I Am An American, Oakland, 1942

I Am An American, Oakland, 1942

50.00

11 ✕ 14 Inch Print

Photographer Dorothea Lange was hired by the War Relocation Authority to create a photographic record of the "evacuation" and "relocation" of Japanese-Americans in 1942. Her photographs were impounded by the government for the duration of World War II, and quietly deposited into the National Archives. Read more about the history of these photographs on the Anchor Editions Blog.

50% of the proceeds from this limited edition of 100 prints will be donated to the ACLU.

Dorothea Lange's Original Caption:

Oakland, Calif., Mar. 1942. A large sign reading "I am an American" placed in the window of a store, at 13th and Franklin streets, on December 8, the day after Pearl Harbor. The store was closed following orders to persons of Japanese descent to evacuate from certain West Coast areas. The owner, a University of California graduate, will be housed with hundreds of evacuees in War Relocation Authority centers for the duration of the war.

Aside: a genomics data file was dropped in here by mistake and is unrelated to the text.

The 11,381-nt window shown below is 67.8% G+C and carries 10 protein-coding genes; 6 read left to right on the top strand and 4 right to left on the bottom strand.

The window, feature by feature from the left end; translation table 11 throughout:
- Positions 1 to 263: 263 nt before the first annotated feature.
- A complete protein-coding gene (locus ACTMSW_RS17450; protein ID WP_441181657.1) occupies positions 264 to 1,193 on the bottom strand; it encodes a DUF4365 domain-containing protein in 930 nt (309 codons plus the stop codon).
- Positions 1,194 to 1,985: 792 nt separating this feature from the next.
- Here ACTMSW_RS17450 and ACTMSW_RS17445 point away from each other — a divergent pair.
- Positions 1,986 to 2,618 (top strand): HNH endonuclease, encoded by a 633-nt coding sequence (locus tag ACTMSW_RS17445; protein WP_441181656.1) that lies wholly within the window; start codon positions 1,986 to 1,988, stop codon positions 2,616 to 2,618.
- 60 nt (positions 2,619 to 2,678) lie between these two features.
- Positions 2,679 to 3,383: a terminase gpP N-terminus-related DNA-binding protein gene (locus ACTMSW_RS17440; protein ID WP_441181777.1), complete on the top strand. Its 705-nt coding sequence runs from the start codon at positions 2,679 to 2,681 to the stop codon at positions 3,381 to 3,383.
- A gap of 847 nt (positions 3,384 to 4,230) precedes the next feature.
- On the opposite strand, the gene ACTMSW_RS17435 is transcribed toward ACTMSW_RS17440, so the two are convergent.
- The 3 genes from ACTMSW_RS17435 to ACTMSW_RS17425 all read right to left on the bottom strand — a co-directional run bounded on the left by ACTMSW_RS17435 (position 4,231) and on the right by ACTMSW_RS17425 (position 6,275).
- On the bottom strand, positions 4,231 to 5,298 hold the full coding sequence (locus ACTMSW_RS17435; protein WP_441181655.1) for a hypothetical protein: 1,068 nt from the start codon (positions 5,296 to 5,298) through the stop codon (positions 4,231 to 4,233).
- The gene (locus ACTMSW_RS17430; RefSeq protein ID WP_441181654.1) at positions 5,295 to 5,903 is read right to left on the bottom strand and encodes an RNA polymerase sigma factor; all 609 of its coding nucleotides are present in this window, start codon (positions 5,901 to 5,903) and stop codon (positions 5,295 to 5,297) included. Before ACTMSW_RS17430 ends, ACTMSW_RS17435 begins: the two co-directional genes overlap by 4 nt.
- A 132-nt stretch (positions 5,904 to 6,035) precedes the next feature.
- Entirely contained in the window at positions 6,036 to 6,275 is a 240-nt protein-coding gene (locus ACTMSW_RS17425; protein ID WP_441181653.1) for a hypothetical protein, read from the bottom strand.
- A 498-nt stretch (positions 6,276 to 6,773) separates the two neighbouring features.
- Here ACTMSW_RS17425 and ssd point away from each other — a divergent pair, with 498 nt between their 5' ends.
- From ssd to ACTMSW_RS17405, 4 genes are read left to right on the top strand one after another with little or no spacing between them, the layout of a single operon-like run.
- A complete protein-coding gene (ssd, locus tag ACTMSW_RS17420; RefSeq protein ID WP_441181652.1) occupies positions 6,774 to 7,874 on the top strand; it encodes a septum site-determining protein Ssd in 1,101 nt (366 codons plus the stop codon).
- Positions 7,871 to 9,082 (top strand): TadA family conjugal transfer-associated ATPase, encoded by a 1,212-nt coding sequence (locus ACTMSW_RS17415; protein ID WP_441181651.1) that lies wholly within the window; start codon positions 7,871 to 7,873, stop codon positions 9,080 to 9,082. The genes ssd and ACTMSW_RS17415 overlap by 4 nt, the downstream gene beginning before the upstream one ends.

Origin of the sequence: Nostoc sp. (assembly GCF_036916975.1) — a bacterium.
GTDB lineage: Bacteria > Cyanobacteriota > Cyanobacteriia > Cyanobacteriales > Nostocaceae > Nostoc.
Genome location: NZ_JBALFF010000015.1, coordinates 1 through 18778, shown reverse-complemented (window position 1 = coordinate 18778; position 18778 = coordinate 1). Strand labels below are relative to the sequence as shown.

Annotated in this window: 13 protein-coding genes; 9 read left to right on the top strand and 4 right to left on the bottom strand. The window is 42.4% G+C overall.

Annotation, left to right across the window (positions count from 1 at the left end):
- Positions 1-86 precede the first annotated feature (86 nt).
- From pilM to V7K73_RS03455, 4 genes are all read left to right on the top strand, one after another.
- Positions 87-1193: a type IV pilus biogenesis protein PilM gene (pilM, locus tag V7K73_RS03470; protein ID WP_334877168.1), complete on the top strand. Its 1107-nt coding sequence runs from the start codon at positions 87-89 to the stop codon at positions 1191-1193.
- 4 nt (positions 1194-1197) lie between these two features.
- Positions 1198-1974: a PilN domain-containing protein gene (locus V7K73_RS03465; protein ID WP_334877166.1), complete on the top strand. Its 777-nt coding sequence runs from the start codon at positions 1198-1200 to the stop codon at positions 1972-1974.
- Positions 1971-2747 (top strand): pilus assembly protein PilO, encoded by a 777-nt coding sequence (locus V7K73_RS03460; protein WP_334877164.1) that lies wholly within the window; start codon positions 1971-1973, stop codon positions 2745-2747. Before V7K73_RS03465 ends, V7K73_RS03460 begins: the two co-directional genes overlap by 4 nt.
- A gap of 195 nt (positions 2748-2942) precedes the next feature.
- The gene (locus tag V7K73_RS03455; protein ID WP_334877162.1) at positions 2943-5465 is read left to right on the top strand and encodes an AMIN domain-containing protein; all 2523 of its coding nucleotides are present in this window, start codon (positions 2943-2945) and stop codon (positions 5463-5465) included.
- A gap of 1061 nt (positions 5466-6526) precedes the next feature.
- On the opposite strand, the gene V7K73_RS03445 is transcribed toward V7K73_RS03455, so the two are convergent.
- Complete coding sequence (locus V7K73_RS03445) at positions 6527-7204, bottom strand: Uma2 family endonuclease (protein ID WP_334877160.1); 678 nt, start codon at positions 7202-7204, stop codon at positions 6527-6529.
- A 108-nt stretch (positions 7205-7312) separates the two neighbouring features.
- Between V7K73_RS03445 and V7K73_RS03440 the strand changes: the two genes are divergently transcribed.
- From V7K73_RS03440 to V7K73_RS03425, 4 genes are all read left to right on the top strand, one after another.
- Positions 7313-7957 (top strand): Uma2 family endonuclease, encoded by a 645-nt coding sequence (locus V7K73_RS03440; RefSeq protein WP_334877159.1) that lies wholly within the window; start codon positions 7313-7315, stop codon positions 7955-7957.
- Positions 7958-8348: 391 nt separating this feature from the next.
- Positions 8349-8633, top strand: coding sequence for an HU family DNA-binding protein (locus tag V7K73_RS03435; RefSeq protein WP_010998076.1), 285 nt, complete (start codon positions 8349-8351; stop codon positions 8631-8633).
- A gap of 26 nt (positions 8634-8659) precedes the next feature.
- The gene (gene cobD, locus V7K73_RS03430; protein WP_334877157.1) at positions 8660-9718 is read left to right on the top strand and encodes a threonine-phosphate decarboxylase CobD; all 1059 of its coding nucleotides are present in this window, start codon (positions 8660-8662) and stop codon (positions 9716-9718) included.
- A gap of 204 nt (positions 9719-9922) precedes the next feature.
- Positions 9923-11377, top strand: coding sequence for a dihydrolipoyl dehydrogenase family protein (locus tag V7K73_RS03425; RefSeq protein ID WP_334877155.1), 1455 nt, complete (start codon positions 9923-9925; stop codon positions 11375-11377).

Library of Congress Prints and Photographs Division, Control Number 2004665381

Add To Cart

About the Print

  • Each size is limited to an edition of 100
  • Prints have a white margin and in most cases show the black edges of the negative, as they are printed to show the un-cropped frame captured by the photographer.
  • Each print is hand-numbered on the bottom-left, and bears an Anchor Editions stamp on verso
  • Printed to museum-grade specifications using archival pigment ink
  • Printed on Harman by Hahnemühle Gloss Baryta, a heavyweight, 100% alpha-cellulose paper, with a smooth, subtly-glossy surface